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Past that age

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GETTING TO 50 was the pits.

The body enters the Age of Pain – the blood pressure shoots up, the head spins, the fingers stiffen, the knee joints creak, the back aches, and it takes longer and harder to get out of bed – irreversibly rushing into an Era of Don’ts, when all the sweetness, the salt, and the spice of life become a forbidden lot.

As though these were not enough a painful infliction, there is yet the most insufferable of all – the quenching of the fire that once ran amuck in one’s loins.

Sans Pfizer’s petrifier, sex at 50 starts becoming mostly a matter of gender, least of lust.

Here though, that biblical passage of the willing spirit, readily giving in to weak flesh assumes a different dimension, if not a higher meaning. Far from, aye, the very opposite of what it has been interpreted to convey – of the frailties of the human body rampaging over any sanctified wish, benevolent intention, noble goal.

Here, it is the grace of spirit that trumps and triumphs over weak, worldly flesh.

Something of an epiphany when I turned 50: with the ebbing of bodily strength, the keenness in matters of the spirit – not necessarily translating to religious revival – suddenly inhered in me.

My daily walk at the village green, transformed from an exhausting physical exercise to an ecstatic spiritual experience, indeed become a joyous occasion for worship.

The rays of the early morning sun, the canopy of trees, the singing birds perched on their branches, the fluttering butterflies among the wild flowers, all living testaments to the goodness of my God. And for these and all other blessings, I thank you, Lord.
Songs stir the soul even more – mournful strains as those of Schindler’s List invariably draw – along with a torrent of tears – images of the least of God’s children, in the Sudan, in Somalia, in Syria. Sharing – albeit spiritually – their sufferings, solidarity with them in their sorrows, is an enrichment to the soul.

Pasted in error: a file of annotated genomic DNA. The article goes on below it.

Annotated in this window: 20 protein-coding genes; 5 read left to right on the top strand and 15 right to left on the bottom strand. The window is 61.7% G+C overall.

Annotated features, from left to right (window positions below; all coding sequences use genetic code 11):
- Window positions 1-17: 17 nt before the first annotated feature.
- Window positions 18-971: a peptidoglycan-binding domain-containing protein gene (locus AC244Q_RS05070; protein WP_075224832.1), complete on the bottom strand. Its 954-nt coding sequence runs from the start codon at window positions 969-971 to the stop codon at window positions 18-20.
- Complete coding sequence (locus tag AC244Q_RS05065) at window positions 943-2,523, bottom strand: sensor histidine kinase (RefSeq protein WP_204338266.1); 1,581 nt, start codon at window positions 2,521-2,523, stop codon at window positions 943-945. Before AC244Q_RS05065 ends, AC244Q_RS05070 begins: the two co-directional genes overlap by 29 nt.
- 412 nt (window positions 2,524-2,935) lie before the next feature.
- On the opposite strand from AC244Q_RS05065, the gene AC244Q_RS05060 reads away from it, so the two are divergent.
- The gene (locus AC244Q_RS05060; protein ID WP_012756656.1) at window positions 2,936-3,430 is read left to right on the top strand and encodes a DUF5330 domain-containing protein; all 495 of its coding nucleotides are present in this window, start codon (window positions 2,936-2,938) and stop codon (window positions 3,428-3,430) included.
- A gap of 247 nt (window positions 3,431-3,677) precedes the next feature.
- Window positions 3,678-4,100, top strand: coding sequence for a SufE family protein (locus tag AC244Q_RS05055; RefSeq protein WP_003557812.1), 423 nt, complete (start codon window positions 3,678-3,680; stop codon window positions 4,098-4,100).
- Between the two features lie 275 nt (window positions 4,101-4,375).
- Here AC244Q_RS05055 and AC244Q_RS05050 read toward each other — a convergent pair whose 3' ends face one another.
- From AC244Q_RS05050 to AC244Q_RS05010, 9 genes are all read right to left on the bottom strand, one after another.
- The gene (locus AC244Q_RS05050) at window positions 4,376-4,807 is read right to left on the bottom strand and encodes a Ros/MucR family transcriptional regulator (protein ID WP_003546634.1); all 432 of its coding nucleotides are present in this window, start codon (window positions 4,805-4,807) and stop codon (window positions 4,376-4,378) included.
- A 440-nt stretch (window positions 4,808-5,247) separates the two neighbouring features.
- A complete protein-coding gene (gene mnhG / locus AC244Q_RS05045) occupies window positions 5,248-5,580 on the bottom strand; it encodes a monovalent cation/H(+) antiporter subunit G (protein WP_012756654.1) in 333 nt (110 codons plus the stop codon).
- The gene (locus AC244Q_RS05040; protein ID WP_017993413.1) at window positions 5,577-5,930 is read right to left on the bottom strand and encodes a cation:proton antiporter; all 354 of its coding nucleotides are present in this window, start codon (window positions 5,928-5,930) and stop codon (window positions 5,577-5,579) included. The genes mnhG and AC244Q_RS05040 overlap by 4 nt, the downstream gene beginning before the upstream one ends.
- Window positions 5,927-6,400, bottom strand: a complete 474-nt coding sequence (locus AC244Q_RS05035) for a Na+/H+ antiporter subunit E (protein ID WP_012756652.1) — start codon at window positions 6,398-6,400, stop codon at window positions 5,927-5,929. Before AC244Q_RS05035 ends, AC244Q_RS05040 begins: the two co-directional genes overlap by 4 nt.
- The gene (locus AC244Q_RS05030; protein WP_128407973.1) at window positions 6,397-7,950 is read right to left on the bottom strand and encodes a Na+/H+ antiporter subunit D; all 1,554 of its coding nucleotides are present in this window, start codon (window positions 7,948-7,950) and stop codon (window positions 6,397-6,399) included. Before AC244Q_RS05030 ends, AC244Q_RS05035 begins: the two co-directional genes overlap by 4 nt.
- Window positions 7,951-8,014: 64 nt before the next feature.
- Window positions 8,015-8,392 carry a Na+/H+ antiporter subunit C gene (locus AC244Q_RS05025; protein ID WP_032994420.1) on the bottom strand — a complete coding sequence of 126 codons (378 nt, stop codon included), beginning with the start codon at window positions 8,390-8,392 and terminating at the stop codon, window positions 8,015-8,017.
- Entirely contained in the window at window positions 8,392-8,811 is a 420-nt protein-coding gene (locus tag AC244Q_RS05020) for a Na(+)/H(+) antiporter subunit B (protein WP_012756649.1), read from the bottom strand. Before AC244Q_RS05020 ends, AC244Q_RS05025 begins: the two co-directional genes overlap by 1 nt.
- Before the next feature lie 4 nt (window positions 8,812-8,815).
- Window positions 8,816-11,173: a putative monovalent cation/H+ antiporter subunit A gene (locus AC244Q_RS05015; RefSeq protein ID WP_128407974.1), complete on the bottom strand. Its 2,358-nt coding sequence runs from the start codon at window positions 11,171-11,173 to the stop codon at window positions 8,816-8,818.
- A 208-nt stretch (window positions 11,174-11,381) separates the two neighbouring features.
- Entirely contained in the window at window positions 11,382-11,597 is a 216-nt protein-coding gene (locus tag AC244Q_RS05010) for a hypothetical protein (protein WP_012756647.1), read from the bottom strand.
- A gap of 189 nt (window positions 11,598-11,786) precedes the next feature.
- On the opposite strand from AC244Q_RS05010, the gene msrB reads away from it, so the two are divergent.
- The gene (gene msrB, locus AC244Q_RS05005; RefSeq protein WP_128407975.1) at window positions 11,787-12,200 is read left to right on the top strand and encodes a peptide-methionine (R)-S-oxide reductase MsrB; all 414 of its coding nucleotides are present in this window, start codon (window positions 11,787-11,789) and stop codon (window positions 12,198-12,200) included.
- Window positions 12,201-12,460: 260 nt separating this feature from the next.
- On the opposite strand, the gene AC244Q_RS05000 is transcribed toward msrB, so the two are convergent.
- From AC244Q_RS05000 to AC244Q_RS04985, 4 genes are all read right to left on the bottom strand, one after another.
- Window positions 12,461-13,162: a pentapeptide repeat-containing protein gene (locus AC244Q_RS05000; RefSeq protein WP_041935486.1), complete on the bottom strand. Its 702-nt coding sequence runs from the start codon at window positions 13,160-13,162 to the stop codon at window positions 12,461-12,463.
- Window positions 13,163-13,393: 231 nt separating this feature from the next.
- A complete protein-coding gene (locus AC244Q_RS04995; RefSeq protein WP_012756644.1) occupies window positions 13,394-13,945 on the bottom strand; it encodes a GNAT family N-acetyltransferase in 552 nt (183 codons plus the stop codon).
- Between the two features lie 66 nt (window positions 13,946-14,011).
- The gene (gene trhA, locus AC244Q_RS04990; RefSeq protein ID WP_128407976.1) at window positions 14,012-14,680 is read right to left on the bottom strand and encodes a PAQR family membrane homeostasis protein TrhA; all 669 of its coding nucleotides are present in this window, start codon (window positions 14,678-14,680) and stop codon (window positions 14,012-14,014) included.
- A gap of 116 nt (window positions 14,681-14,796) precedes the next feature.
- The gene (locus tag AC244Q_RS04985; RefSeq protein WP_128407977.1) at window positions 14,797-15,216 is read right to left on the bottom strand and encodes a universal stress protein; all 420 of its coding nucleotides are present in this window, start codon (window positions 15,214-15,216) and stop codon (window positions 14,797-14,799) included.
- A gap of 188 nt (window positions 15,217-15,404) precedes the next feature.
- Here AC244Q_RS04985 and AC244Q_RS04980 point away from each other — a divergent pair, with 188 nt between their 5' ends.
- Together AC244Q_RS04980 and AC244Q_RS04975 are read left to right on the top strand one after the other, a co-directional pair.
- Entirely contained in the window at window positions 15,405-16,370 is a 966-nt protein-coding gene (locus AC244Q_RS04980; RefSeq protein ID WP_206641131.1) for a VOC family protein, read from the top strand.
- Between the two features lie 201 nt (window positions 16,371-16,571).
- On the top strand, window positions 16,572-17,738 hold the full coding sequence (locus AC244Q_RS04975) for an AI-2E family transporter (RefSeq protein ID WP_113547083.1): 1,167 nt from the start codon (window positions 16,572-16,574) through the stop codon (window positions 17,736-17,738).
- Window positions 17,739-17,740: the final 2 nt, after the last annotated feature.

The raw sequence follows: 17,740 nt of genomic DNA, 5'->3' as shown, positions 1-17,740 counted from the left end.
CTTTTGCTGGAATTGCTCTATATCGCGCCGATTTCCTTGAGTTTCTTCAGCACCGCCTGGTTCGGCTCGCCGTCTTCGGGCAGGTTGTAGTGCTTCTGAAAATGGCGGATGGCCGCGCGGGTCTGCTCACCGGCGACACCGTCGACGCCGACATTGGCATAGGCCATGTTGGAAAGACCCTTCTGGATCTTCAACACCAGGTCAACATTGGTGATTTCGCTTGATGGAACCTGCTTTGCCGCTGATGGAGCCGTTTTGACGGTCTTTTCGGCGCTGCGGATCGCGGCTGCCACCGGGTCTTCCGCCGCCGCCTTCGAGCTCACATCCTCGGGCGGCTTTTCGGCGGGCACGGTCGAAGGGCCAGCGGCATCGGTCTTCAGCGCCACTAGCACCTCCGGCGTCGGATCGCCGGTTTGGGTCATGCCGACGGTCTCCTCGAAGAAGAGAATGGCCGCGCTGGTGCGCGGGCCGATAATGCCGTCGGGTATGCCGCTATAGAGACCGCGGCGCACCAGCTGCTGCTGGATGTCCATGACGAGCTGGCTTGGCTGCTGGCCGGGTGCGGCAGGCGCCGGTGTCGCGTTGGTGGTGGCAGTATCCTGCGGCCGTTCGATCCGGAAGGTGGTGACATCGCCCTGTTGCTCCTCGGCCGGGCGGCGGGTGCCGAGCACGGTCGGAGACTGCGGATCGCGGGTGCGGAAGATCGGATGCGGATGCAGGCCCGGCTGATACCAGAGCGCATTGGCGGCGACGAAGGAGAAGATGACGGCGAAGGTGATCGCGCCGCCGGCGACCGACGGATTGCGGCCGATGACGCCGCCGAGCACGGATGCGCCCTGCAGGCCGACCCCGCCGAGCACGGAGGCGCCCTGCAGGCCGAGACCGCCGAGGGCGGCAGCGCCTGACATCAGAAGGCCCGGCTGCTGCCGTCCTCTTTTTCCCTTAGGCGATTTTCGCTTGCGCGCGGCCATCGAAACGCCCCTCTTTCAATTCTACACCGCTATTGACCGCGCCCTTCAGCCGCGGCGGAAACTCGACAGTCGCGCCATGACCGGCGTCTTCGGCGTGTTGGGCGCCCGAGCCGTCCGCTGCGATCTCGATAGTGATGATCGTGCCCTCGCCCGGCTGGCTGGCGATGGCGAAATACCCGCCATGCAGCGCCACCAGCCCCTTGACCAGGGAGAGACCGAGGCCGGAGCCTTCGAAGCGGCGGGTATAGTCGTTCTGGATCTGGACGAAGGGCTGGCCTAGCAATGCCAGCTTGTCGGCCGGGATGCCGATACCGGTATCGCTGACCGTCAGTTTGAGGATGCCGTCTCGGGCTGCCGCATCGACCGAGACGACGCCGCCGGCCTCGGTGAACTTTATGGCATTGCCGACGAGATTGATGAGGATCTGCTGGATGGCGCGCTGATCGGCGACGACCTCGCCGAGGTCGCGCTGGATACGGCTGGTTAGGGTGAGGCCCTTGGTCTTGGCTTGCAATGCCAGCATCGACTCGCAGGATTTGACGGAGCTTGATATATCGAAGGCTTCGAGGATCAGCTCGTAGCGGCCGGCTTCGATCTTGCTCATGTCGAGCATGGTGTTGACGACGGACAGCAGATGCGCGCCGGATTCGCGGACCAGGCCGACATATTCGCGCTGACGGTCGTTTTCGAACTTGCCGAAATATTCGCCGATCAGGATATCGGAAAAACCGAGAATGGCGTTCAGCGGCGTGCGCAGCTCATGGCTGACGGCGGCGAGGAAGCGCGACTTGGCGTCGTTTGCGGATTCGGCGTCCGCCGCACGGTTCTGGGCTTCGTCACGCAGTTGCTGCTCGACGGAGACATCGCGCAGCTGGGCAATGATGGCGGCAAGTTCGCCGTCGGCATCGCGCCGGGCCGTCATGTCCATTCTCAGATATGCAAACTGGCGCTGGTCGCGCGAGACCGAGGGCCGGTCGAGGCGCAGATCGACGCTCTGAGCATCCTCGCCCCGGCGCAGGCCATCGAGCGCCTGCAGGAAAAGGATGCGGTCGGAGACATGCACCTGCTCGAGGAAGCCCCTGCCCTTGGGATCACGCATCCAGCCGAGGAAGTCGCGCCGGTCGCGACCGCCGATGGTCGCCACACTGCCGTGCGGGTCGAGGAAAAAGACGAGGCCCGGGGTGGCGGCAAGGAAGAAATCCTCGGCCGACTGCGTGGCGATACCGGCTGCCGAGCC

So, is it not written, “As ye have done it unto one of the least of these my brethren, ye have done it unto me”?

Weddings become more than mere organized events for fellowship and food but actual partaking, a communion, in the celebration of love. Ah, how they make me cry, even when it’s not my kids, nephews and nieces being wedded. Copious tears of joy, For All We Know and Sunrise, Sunset always bring.
The fullness of love before the altar renews, refreshes all that is reposited in my heart, seeking an expression of its own through sharing, most especially with the unloved.

So, who was it who said: “The love in your heart was not put there to stay. Love isn’t love till you give it away”? As good a thought there on one’s birthday as on Valentine’s Day.
As in weddings, more so in funerals – tears. A sign of the cross, a tear or two for the loss, a short silent prayer for the repose of his/her soul at each encounter with a funeral procession. That I don’t even know the dead matters not. All that counts is a fellow human being having passed, and the hope that God judged him/her worthy of His kingdom.

Commencing at 50, the sense of one’s mortality has taken greater intensity and frequency in me as I turned 51, 52, 53…onto this, the last year before my euphemized “dual citizenship.”
More than the legacy I shall leave behind – neither much nor great, in the first place – it is that which I shall take along that concerns me. That which I shall present before the mercy and compassion of my God. For His judgment, I shall most surely fail. So, His forgiveness I most humbly plead.

Getting to 50 is the pits, in ways and means of the world.
On another plane, aptly named is 50 as the Golden Age – in which to pass through the crucible of spirituality to earn a rightful passage to the Diamond Age where celebrated the purity of the soul.

With the grace of God, how I long to come to that dazzling threshold.

WOW, this was published under the title Leaving the golden years on Feb. 11, 2013, my last year as a quinquagenarian. Ten years hence – with me now at the cusp of septuagenaria – it seems that time stood still through my 60s. Only the hair – more salt than pepper now – gives away the ravage of age. A good life, thank God. And yes, what a way to reflect this Ash Wednesday, Feb. 22, 2023.

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